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SARAH JANE BROWN


Your work hangs in the Discerner Gallery in Mayfair as well… I mean they’re a choosy lot down there aren’t they? [laughing]


Yes! It’s also in the Russell Gallery in Putney. It’s been a long process, you have to maintain your efforts. You wear so many hats as an artist, from painter to marketeer and packaging expert, it is more than the painting. And you always have to be in the mood for painting as it’s your lively hood? I think that’s what I struggle with the most, balancing the creative part of it, so immersing myself in the creative and getting in the zone, then as soon as you are in the zone and you’re interrupted it knocks you out of kilter. We’ve just been talking about that with other artists. The business head versus the creative head and reconciling the two things. You must carve out blocks of times just for creative.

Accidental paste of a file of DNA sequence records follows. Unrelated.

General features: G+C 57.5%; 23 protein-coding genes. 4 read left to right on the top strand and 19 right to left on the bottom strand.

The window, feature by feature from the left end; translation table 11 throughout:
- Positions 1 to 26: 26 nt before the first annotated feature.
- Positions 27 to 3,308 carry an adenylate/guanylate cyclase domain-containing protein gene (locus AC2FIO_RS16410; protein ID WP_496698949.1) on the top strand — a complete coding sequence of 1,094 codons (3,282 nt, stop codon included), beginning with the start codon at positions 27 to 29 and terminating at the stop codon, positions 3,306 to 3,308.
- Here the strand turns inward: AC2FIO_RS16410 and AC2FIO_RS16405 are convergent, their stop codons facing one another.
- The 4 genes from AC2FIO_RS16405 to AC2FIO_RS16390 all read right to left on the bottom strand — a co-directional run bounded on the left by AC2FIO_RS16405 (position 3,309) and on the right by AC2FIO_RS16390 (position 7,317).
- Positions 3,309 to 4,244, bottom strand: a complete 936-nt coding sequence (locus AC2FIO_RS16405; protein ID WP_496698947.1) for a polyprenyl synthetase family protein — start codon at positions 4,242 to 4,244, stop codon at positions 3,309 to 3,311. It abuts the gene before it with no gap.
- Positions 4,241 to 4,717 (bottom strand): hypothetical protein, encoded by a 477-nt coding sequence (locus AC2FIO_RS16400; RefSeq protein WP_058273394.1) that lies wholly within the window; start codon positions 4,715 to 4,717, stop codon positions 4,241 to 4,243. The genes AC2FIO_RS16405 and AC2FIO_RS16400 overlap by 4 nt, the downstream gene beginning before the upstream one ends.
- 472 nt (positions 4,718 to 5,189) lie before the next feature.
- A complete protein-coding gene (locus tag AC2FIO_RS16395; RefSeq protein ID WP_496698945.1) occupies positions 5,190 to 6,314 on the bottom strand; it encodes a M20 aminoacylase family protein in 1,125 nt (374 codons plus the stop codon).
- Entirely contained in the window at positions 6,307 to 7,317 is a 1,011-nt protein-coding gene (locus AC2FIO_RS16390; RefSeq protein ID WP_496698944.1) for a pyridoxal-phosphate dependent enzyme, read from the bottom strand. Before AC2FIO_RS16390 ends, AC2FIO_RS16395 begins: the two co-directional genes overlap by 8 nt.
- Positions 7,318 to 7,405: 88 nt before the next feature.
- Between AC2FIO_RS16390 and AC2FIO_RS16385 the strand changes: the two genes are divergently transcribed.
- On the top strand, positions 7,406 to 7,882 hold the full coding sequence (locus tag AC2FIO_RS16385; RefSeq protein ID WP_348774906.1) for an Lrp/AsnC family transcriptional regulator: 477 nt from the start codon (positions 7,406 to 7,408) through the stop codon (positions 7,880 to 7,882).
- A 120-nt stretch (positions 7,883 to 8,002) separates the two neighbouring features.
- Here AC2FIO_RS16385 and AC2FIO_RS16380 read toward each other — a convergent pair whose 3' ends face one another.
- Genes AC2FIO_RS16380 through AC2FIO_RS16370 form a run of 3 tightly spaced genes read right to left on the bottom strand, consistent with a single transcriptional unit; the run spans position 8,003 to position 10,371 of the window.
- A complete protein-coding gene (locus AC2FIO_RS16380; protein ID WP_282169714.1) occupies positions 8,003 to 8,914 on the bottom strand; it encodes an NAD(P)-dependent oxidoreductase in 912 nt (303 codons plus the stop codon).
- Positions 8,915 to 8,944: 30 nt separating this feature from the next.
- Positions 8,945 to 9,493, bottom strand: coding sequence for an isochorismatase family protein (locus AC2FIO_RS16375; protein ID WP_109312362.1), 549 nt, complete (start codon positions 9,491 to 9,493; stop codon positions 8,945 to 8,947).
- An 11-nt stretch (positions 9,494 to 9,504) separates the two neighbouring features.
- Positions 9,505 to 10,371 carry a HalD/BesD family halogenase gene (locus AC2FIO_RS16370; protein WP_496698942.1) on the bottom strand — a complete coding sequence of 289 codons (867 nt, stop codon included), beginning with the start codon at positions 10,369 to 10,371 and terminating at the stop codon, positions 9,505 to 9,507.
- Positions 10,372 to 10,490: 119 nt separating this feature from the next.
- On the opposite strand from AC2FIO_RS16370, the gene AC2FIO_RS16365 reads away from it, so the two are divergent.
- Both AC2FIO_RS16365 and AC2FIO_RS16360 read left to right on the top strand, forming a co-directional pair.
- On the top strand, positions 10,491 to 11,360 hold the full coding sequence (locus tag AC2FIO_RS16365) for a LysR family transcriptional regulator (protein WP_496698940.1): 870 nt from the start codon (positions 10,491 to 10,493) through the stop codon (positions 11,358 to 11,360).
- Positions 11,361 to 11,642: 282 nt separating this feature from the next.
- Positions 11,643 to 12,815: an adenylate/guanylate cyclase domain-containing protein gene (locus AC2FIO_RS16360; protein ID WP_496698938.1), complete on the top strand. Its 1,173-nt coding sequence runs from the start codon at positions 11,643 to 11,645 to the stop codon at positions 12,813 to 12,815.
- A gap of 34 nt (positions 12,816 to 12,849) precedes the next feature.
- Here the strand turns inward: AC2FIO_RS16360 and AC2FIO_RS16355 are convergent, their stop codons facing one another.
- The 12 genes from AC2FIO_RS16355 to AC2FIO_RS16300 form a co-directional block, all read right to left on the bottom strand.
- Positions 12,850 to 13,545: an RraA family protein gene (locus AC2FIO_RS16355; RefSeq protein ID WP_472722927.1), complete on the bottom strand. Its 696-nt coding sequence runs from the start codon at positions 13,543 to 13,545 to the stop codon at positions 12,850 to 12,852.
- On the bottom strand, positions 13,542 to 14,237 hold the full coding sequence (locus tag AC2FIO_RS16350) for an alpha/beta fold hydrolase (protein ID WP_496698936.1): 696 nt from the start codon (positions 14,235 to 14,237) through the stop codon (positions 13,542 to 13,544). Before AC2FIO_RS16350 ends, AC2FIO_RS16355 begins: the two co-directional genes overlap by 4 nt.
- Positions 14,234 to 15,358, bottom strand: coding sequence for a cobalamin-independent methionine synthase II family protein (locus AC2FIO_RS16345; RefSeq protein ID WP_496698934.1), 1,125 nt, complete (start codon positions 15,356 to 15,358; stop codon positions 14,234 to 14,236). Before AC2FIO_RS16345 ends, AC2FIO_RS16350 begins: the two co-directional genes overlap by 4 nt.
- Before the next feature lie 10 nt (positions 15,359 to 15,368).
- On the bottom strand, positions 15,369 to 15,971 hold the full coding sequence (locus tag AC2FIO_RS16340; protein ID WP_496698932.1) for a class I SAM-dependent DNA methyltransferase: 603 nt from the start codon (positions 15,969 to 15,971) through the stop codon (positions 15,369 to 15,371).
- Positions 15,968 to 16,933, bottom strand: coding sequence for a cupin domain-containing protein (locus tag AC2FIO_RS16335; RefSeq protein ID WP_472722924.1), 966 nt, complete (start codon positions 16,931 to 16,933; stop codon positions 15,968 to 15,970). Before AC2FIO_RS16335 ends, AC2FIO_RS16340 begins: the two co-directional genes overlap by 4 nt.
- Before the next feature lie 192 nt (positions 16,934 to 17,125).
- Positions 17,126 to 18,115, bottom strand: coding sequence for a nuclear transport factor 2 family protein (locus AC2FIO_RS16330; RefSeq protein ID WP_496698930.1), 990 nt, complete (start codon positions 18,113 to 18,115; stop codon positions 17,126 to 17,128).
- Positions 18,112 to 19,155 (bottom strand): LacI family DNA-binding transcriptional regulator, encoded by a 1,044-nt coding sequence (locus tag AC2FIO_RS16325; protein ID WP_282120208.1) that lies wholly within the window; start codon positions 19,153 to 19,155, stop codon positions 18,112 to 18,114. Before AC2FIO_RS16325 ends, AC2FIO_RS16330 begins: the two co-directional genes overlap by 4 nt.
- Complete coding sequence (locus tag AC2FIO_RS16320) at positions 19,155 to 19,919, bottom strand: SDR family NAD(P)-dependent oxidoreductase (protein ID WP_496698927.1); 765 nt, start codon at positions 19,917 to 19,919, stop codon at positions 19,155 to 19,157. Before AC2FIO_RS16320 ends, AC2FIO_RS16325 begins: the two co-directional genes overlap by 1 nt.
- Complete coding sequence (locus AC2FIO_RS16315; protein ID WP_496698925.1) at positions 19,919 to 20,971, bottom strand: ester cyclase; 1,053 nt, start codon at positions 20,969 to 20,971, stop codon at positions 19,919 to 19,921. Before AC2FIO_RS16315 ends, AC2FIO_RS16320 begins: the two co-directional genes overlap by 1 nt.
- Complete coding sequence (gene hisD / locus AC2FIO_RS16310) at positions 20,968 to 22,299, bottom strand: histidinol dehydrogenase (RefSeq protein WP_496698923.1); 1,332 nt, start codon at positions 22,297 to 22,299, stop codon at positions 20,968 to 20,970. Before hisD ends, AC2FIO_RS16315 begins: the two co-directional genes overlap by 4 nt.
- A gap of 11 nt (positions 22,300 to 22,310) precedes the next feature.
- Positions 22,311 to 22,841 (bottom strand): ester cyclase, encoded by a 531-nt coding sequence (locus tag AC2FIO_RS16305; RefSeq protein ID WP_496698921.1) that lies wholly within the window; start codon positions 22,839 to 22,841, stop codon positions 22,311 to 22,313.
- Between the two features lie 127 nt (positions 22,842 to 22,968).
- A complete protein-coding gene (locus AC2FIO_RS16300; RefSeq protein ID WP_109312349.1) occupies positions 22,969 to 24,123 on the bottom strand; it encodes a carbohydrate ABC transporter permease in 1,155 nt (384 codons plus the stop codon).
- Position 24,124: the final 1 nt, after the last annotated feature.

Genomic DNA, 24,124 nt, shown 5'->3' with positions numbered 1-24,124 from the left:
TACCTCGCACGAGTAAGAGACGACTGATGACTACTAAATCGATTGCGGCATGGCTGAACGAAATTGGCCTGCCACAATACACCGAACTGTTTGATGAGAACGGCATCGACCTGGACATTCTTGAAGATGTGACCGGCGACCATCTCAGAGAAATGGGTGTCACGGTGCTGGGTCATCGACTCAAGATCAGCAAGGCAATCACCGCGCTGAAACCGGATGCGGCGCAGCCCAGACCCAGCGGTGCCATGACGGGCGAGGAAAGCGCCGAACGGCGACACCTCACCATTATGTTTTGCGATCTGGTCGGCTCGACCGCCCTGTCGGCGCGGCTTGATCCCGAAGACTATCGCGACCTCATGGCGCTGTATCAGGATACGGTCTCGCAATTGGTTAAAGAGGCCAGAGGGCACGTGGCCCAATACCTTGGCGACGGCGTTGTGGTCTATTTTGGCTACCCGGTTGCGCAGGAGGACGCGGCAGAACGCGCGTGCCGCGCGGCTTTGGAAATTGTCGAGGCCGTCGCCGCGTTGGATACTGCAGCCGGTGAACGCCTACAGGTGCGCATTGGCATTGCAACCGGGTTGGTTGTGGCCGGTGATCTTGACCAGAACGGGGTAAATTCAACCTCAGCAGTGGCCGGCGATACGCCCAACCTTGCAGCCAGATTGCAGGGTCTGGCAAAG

How do you capture your inspiration?


I take pictures, but my creative process, if you like, starts with walking. I walk each day along the coastal path and I carry a sketch book and if something grabs me I’ll make a quick sketch, whether it’s a shape, a line of contrast, sometimes I go out


purposefully to sketch and I make colour studies – it’s a way to stop and take note rather than refer back. In the studio I create mood boards like a designer and I put them all together from sketches to colour studies and texture studies. I put them together and sometimes bits of poetry or notes I have written that are relevant to that mood. I organise it into themes and then put it away and paint. If I have it in front of me it becomes a copying process which interrupts your flow, you end up copying rather than painting intuitively. So, you internalise it and put it away? Yes, and if I need to refer back to it I can.


What do you do with all that ‘background work’? I store it, I can refer back to it for other work.


Do you do commissions?


Yes, but I try to avoid it unless they understand that it’s about the feeling rather than about a place. So, I try to get the feeling of who they are, what it’s about and what feeling they want to evoke.


www.sjbart.com / 91


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